For the Quebec City area and the entire St. Lawrence River, this promising project could potentially create a new international economic hub geared toward logistics, distribution centers, and new businesses.

Graphic opportunity layouts

Container terminal capacity

Capacity

  • Ships with a capacity of more than 8K TEUs
  • 500K TEU capacity

Dimensions

  • 610 metres of wharf
  • 17.5 hectares of terminal land
  • 16-metre water depth at low tide

Benefits

  • An intermodal network: access to rail and road networks
  • Land available nearby
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Access to the Great Lakes and Midwestern U.S. market

  • Hinterland - 103 M
  • Regional - 22.3 M
  • Local - 8.3 M
Graphic opportunity commercial

A structured project

The Port of Québec has taken a structured approach for years to ensure its project is on firm footing by enlisting specialized, internationally recognized firms to conduct exhaustive market and logistics studies.

Steps completed

  • Plan and specifications, SNC-Lavalin 2014
  • Environmental studies, Englobe (ongoing)
  • Two development opportunity studies, CPCS 2015
  • Terminal fluidity and capacity study, Advisian 2016
  • Market study, Advisian 2016
  • Commercial deployment study, Mercator 2017
  • Prefeasibility study, Stantec 2018

A responsible and sustainable project

The Canadian Environmental Assessment Agency (CEAA) is responsible for conducting environmental assessments of the project. The project, which has been registered with the CEAA since August 2015, has completed multiple stages in the assessment process.

The Port is committed to the environment and sustainable development, and has already carried out more than 80 environmental studies to evaluate the container terminal project. These studies have focused on various environmental concerns, including the biological, human, and physical environment.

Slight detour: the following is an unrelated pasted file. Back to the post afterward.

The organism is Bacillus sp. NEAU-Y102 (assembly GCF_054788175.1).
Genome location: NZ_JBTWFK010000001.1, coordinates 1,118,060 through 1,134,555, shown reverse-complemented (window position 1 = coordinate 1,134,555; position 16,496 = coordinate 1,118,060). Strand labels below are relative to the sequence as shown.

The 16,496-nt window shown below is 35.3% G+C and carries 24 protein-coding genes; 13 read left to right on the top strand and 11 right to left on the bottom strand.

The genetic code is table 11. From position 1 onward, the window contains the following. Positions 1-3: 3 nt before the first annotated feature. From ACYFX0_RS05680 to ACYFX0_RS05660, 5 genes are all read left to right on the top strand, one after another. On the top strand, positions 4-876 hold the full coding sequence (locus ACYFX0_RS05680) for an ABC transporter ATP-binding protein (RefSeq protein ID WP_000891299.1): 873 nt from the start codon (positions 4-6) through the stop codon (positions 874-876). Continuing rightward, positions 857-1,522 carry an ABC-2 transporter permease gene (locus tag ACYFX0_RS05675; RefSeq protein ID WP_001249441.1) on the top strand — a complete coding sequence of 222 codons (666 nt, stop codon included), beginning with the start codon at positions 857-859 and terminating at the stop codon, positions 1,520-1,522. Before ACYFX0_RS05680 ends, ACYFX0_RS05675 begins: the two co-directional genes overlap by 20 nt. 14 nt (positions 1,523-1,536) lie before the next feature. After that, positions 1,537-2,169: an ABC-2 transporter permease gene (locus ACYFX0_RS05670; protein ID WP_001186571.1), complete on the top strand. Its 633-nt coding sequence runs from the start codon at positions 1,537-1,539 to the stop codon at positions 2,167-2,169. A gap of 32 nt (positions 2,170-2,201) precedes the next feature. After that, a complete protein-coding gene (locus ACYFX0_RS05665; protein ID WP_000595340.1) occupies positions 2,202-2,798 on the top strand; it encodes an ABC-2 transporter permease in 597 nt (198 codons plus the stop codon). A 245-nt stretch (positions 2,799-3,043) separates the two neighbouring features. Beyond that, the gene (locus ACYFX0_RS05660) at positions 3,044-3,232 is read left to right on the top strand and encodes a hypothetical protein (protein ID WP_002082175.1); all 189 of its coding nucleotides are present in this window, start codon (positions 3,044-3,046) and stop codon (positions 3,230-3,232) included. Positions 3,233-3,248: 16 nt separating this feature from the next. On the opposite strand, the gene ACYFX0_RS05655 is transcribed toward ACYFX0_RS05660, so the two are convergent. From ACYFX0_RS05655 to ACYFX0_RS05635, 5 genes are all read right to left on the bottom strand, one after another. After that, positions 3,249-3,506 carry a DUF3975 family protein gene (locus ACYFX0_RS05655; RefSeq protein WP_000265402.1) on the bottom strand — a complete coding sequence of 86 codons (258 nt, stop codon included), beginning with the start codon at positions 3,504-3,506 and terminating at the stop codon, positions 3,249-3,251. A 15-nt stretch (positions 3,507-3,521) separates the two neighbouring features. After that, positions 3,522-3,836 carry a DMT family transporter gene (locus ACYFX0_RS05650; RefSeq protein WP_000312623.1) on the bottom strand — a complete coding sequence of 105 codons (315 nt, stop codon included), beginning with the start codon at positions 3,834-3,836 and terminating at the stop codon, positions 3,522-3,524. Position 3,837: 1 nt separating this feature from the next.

Biological environment

  • Terrestrial environments and vegetation
  • Wetlands, beaches, and riparian environments and vegetation
  • Terrestrial wildlife and habitats
  • Birds and their habitats

Human environment

  • Protected areas
  • Waterways
  • Health conditions
  • Drinking water
  • Visual environment and landscape
  • Natural heritage

Physical environment

  • Air quality
  • Noise environment
  • Nocturnal light environment

Growth on the St. Lawrence

With its interior-continental location, deep water, efficient road and rail connections, and logistical access to the Great Lakes, the Quebec City container terminal has what it takes to provide international shippers with a competitive offer and make Canada more competitive on the Atlantic seaboard for its export markets.

Advisory comittee

The Port has set upan advisory committee of international experts to guide itin its approach:

  • Don Krusel, former CEO, Prince Rupert Port Authority
  • David Cardin, former CEO, Maersk Canada
  • Peter Ladouceur, Former Executive at CN
  • Steve Rothberg, Partner at Mercator international

International network

The container terminal project will help raise Quebec City’s profile around the world. The construction of a deep-water container terminal is part of the Port of Québec’s mission to become an international hub building on its rich maritime history. Ever-increasing ship capacities have led to major changes in maritime shipping routes and logistics. Quebec City is fully equipped to become as important a hub for container transshipment in the Great Lakes markets as it currently is for bulk shipping.

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Economic benefits and jobs

Container Terminal Project
Economic benefitsJob creation
$287 million2.710 jobs
Estimation of the annual economic benefits and direct, indirect and induced jobs of the container terminal project (KPMG 2017)